exposure to the bacillus. A child can receive up to five
shots under the system.

The NMDA touch

Japan lags behind

Memantine acts as an N-methyl-D-aspartate (NMDA)


receptor antagonist that blocks excessive glutamate.
Daiichi says that extensive preclinical and clinical studies suggest that it can slow the progression of the disease by protecting neurons from over stimulation by
glutamate. Most Alzheimers drugs in Japan are acetylcholine esterase inhibitors.

The proposed new rules will aim to ensure that infants


receive an inoculation and that children are brought in
for checkups at 18 months and at three years of age.
The World Health Organization said in 1995 there was
no proof that repeat injections of BCG had any positive effect, and recommended against the practice.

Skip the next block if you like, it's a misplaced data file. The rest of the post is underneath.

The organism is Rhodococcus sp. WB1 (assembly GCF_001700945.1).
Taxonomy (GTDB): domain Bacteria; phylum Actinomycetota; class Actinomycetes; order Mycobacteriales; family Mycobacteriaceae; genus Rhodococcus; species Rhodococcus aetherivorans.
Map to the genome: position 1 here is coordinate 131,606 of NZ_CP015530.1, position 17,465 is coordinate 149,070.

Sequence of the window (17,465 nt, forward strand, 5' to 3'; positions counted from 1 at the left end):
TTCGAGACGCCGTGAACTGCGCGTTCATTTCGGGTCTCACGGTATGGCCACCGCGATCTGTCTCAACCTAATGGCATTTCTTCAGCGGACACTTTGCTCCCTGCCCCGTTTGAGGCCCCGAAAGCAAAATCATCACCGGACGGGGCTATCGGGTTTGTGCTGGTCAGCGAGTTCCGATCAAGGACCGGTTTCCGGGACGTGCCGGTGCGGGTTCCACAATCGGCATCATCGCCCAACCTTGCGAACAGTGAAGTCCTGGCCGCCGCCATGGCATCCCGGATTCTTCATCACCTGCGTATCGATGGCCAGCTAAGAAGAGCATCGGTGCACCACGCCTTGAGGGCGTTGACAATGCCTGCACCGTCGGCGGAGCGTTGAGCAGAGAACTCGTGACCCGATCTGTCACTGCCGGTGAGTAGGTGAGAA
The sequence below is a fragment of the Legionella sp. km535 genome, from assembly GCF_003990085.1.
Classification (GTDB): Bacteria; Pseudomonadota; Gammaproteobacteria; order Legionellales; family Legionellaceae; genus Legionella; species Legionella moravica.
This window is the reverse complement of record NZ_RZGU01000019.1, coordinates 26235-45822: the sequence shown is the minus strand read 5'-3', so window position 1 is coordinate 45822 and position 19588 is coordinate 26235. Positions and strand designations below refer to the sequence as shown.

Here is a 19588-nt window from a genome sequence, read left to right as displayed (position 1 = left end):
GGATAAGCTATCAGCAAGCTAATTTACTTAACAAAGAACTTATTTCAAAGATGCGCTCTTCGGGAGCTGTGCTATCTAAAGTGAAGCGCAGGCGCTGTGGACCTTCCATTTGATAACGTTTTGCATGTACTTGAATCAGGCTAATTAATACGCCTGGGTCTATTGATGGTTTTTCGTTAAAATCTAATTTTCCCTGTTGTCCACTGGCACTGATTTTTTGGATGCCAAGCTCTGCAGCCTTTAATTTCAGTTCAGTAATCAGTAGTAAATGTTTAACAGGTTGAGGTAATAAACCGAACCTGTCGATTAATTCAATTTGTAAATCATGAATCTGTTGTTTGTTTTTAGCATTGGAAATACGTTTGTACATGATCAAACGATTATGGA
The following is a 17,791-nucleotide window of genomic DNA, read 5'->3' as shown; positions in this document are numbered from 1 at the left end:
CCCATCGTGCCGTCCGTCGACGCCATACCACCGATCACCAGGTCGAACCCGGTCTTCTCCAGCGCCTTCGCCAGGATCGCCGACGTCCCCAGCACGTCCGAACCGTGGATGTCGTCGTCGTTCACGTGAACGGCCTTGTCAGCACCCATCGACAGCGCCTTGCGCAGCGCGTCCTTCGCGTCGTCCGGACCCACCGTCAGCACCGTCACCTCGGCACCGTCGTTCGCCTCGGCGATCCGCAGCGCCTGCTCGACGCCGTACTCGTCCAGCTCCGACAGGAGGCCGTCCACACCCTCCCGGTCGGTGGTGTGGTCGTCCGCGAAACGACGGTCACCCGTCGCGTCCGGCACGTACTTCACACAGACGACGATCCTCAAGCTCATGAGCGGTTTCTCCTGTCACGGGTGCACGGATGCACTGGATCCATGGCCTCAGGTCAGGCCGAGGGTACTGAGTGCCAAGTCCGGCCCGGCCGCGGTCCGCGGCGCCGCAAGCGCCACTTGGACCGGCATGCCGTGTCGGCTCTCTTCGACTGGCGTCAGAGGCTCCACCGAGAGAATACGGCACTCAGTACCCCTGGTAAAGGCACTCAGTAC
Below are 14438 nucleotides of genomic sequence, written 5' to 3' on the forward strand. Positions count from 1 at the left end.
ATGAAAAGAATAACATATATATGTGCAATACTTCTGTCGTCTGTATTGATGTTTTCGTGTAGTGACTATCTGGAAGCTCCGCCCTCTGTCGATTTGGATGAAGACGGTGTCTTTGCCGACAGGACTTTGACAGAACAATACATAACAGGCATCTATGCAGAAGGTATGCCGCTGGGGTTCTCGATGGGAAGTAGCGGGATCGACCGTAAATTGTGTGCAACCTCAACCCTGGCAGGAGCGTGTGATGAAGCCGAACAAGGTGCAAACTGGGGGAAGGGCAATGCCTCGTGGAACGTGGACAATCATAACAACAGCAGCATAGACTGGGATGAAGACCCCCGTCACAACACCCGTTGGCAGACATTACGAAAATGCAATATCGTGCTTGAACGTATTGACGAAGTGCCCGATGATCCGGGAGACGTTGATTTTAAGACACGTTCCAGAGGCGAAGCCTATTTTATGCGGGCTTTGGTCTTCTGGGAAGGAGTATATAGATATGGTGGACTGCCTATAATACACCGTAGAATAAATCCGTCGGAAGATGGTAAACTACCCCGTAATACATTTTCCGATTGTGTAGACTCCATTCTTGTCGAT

Japanese doctors had continued to insist that multiple
shots are necessary but their case has been undermined by South Korea and Hong Kong, which abolished repeat injections in 1997 and 2000 respectively
without any adverse consequences.

Merz is also developing memantine in Europe and the


US via licensees. In February this year, the EU commission received a recommendation from the Committee of Proprietary Medicinal Products (CPMP) to
approve memantine for the treatment of moderately
severe to severe Alzheimers disease and the drug is
expected to be launched during the second half of this
year.

X-ray recommendation
The health ministry report also suggests that people
starting at new schools or workplaces should receive
chest X-rays, which can detect early signs of tuberculosis, between the ages of 15 and 39. Those aged 40
or over and anyone who comes into contact with TB
sufferers regularly should be X-rayed annually.

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However, there is resistance to this proposal. About


25 million people receive chest X-rays each year, but